Superannuation in Australia is a legislated way of forced savings for future funds. It means that we will have money available to us when we retire rather than rely on government assistance. However, as a contractor this is not something that happens automatically. It’s important for contractors to be aware of the differences between superannuation for employees and superannuation for themselves.
When you were an employee
If you are/were an employee, superannuation will make sure you have enough money when you retire. You generally won’t have to think about it too much, all you do is choose your super fund and hand the details to your employer to pay into. You may make some choices with your super fund as to how the payments are allocated and invested to maximise their future return, but on the most part it is a very easy process.
Your employer will put away about 10% of your pay into a superannuation fund on your behalf. This contribution has been set to rise to 12% by 2019. Employers are obligated to make contributions on your behalf, they are required by law to do so. Speak to your employer, or if you are an employer to ensure that the correct contributions are being made.
If you work for yourself as a contractor, you are responsible for taking care of your superannuation. It pays to do a little research and check which superannuation fund will give you the most return for your dollar. The money in your fund should grow over time and you can still opt to make additional payments to boost the amount.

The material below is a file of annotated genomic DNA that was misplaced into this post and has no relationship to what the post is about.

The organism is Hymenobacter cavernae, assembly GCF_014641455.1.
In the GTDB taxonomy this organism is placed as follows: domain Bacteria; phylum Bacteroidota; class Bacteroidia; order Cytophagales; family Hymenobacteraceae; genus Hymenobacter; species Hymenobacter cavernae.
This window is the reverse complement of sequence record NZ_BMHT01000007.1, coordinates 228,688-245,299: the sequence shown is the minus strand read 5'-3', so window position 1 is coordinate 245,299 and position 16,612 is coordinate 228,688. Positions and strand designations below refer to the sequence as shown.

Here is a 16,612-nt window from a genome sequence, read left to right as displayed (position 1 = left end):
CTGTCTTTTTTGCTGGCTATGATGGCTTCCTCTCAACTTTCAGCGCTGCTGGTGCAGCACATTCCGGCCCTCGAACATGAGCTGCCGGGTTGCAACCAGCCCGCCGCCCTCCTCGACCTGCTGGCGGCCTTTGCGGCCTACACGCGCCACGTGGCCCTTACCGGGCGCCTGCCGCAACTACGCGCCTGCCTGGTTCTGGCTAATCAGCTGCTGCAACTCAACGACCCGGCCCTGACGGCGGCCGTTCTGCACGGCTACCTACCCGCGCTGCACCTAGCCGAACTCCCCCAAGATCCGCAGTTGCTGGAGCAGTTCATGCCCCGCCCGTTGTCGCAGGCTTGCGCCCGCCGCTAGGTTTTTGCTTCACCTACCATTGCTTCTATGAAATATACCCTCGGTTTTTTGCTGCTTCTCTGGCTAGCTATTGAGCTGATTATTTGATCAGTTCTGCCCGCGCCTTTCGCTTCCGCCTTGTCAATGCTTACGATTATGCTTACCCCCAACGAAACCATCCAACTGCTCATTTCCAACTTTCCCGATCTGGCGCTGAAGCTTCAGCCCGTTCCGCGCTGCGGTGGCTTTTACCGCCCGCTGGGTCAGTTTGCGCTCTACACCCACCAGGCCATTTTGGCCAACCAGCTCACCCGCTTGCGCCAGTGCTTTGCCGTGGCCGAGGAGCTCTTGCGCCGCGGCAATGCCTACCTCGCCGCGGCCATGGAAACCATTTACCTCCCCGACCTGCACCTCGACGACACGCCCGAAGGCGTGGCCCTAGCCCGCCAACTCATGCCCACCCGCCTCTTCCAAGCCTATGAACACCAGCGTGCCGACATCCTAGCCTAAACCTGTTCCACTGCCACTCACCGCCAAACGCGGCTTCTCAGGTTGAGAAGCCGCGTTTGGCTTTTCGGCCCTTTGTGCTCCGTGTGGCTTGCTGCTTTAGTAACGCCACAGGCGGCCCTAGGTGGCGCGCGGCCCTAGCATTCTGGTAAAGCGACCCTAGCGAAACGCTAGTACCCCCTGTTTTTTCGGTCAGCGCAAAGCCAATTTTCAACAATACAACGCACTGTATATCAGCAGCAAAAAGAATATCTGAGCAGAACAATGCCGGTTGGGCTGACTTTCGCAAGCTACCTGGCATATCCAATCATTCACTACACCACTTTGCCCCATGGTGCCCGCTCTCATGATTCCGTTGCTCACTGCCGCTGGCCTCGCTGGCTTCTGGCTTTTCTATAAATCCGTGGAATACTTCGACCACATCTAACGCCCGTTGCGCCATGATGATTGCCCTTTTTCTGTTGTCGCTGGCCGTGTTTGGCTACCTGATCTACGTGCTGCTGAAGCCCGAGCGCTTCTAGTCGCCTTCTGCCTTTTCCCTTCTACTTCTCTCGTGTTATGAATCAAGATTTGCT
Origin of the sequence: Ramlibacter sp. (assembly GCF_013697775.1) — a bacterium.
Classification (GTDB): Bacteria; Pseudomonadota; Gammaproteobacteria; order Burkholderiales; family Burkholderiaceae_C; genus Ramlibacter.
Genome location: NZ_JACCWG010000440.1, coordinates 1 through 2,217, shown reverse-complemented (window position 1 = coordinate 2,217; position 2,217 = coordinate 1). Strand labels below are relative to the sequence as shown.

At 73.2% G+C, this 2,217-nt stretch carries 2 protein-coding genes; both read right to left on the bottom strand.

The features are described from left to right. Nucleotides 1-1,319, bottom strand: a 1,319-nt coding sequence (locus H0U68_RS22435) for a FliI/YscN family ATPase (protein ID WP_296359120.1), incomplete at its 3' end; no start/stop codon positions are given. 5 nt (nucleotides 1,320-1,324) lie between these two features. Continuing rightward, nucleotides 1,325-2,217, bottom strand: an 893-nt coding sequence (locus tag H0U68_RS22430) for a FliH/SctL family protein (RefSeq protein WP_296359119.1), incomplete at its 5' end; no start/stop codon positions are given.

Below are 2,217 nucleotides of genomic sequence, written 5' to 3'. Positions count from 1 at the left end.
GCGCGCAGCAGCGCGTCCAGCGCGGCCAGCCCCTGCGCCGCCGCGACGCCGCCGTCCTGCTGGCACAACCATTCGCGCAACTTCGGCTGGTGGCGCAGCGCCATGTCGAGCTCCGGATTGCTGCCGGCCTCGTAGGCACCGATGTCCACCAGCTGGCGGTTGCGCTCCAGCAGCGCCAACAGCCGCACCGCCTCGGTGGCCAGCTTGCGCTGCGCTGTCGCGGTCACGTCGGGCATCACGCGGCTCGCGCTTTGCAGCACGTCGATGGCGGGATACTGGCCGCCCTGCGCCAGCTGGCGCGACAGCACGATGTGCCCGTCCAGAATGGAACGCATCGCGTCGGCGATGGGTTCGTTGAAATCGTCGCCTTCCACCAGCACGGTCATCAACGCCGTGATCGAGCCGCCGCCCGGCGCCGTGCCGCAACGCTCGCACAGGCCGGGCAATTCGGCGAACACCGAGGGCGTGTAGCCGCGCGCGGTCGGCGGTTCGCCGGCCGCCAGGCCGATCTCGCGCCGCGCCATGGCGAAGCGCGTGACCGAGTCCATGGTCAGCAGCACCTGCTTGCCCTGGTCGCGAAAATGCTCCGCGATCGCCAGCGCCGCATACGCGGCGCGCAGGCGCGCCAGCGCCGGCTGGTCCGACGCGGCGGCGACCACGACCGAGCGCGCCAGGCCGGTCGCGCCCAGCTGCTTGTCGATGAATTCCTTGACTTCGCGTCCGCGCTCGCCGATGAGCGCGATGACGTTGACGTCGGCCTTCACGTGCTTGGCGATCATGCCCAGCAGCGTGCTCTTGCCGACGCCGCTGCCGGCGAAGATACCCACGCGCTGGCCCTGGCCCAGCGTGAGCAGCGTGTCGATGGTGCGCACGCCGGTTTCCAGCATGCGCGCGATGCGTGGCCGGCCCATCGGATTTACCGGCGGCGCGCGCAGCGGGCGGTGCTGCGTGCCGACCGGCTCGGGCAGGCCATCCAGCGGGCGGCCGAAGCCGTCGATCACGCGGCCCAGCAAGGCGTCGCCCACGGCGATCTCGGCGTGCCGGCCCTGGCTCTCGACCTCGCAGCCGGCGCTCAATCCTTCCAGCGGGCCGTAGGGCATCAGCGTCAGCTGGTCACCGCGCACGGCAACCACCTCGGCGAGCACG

Many industries also have associated super funds which help people performing your work. However, do take note that even if you are a contractor, the person hiring you may still be required to make payments to your super fund if you meet the criteria for an employee. If you have any questions regarding this it is best to visit the ATO website.
As a contractor, if you employee anyone (such as an apprentice) you are responsible for meeting superannuation requirements for them. It’s important to understand your obligations as an employer to pay superannuation to your employees. Ensure you keep records of contributions and remember that there can be severe penalties for not meeting minimum requirements.
Superannuation can be complex at times so it is still important to speak to the ATO to make sure you are meeting all obligations, including providing your employees with access to information and resources.
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